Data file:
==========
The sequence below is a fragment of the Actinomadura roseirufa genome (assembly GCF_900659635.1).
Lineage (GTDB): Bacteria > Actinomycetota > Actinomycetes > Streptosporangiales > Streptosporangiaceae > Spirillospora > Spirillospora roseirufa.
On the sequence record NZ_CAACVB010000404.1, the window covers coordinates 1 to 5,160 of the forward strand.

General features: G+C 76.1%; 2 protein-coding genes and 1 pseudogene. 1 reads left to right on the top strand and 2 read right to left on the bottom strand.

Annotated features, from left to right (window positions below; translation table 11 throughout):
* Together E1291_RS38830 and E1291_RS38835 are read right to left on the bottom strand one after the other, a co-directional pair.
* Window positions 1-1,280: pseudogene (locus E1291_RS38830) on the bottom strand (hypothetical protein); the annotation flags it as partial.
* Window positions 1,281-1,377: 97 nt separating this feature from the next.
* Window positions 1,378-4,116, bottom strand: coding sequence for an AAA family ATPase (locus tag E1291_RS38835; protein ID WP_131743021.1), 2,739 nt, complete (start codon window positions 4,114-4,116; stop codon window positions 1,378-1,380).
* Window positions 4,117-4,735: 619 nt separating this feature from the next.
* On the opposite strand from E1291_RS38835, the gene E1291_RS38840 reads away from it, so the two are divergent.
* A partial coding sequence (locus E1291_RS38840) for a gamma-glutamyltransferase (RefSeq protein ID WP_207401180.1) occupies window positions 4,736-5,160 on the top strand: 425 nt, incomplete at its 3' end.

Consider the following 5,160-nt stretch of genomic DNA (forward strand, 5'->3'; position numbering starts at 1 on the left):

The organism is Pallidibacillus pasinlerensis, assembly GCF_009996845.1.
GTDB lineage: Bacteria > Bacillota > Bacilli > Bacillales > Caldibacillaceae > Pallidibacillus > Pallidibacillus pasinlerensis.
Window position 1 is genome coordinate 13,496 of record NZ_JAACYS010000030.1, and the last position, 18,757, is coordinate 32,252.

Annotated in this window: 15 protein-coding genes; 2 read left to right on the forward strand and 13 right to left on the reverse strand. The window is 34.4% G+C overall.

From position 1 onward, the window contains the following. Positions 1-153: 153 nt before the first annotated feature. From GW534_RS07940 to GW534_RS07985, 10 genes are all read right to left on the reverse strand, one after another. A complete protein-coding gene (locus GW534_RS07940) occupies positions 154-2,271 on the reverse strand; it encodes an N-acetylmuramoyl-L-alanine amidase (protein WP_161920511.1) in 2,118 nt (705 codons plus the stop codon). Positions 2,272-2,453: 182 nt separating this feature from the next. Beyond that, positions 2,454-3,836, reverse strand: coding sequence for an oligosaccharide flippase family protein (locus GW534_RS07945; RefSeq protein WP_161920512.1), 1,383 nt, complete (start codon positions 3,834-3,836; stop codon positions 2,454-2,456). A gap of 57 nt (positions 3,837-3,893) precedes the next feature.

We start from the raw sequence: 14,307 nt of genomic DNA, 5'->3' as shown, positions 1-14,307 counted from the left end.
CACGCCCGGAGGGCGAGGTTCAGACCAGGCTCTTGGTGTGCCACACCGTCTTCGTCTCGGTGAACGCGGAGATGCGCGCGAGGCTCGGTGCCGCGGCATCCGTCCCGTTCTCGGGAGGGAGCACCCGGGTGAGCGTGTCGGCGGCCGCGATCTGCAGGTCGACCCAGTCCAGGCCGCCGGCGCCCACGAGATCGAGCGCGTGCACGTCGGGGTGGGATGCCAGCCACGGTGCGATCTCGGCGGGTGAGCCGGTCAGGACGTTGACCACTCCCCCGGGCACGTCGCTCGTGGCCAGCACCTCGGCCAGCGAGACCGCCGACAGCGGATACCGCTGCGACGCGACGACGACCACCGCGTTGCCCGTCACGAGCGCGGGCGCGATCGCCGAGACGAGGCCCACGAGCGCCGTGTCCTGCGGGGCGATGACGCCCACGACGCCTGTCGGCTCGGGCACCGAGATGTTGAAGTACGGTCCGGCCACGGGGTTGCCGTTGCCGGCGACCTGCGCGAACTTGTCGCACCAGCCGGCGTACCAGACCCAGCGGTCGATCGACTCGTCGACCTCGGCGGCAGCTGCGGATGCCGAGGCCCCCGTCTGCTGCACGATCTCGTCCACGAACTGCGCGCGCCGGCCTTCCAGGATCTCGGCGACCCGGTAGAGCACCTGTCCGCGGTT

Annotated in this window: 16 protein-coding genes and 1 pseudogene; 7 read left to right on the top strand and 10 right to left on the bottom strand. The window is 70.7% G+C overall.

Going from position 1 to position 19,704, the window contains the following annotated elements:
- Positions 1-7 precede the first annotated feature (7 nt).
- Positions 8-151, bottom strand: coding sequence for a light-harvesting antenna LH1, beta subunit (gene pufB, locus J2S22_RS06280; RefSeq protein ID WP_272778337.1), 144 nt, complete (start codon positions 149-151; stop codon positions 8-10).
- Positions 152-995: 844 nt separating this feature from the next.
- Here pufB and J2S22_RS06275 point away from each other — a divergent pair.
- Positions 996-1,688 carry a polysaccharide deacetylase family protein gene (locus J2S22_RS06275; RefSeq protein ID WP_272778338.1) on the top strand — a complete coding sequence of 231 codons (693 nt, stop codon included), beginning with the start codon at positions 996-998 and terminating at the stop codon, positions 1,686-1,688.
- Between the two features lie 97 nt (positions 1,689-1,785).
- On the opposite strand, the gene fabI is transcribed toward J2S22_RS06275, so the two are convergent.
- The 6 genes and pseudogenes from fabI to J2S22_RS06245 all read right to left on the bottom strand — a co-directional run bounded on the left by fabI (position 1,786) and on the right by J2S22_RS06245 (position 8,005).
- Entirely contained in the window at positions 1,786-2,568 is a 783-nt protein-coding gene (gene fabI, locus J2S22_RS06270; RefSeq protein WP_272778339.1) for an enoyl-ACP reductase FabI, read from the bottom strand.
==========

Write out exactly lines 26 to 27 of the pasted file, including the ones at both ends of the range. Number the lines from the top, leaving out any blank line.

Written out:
- Here pufB and J2S22_RS06275 point away from each other — a divergent pair.
- Positions 996-1,688 carry a polysaccharide deacetylase family protein gene (locus J2S22_RS06275; RefSeq protein ID WP_272778338.1) on the top strand — a complete coding sequence of 231 codons (693 nt, stop codon included), beginning with the start codon at positions 996-998 and terminating at the stop codon, positions 1,686-1,688.